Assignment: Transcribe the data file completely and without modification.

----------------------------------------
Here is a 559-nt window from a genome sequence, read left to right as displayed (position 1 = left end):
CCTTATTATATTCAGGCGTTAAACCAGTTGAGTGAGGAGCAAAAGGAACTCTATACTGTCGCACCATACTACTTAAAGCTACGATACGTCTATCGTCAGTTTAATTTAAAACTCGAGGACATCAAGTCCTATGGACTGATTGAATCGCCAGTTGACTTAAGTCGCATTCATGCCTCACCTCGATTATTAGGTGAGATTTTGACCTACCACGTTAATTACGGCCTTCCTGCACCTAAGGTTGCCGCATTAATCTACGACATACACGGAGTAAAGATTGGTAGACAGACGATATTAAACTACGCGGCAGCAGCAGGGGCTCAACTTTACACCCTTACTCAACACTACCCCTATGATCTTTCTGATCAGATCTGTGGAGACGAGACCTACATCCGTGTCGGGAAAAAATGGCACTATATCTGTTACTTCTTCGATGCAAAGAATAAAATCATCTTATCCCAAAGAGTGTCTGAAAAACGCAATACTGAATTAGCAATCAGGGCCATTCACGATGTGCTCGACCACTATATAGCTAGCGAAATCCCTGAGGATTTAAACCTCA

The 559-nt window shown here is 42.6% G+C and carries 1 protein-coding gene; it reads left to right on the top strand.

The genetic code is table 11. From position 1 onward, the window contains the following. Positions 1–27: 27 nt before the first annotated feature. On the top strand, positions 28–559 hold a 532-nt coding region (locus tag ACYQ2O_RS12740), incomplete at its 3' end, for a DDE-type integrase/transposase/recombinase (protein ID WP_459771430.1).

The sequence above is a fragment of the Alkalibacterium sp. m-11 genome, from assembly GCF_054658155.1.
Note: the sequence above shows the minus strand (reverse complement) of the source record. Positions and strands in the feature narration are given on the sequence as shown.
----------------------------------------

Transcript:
Here is a 559-nt window from a genome sequence, read left to right as displayed (position 1 = left end):
CCTTATTATATTCAGGCGTTAAACCAGTTGAGTGAGGAGCAAAAGGAACTCTATACTGTCGCACCATACTACTTAAAGCTACGATACGTCTATCGTCAGTTTAATTTAAAACTCGAGGACATCAAGTCCTATGGACTGATTGAATCGCCAGTTGACTTAAGTCGCATTCATGCCTCACCTCGATTATTAGGTGAGATTTTGACCTACCACGTTAATTACGGCCTTCCTGCACCTAAGGTTGCCGCATTAATCTACGACATACACGGAGTAAAGATTGGTAGACAGACGATATTAAACTACGCGGCAGCAGCAGGGGCTCAACTTTACACCCTTACTCAACACTACCCCTATGATCTTTCTGATCAGATCTGTGGAGACGAGACCTACATCCGTGTCGGGAAAAAATGGCACTATATCTGTTACTTCTTCGATGCAAAGAATAAAATCATCTTATCCCAAAGAGTGTCTGAAAAACGCAATACTGAATTAGCAATCAGGGCCATTCACGATGTGCTCGACCACTATATAGCTAGCGAAATCCCTGAGGATTTAAACCTCA

The 559-nt window shown here is 42.6% G+C and carries 1 protein-coding gene; it reads left to right on the top strand.

The genetic code is table 11. From position 1 onward, the window contains the following. Positions 1–27: 27 nt before the first annotated feature. On the top strand, positions 28–559 hold a 532-nt coding region (locus tag ACYQ2O_RS12740), incomplete at its 3' end, for a DDE-type integrase/transposase/recombinase (protein ID WP_459771430.1).

The sequence above is a fragment of the Alkalibacterium sp. m-11 genome, from assembly GCF_054658155.1.
Note: the sequence above shows the minus strand (reverse complement) of the source record. Positions and strands in the feature narration are given on the sequence as shown.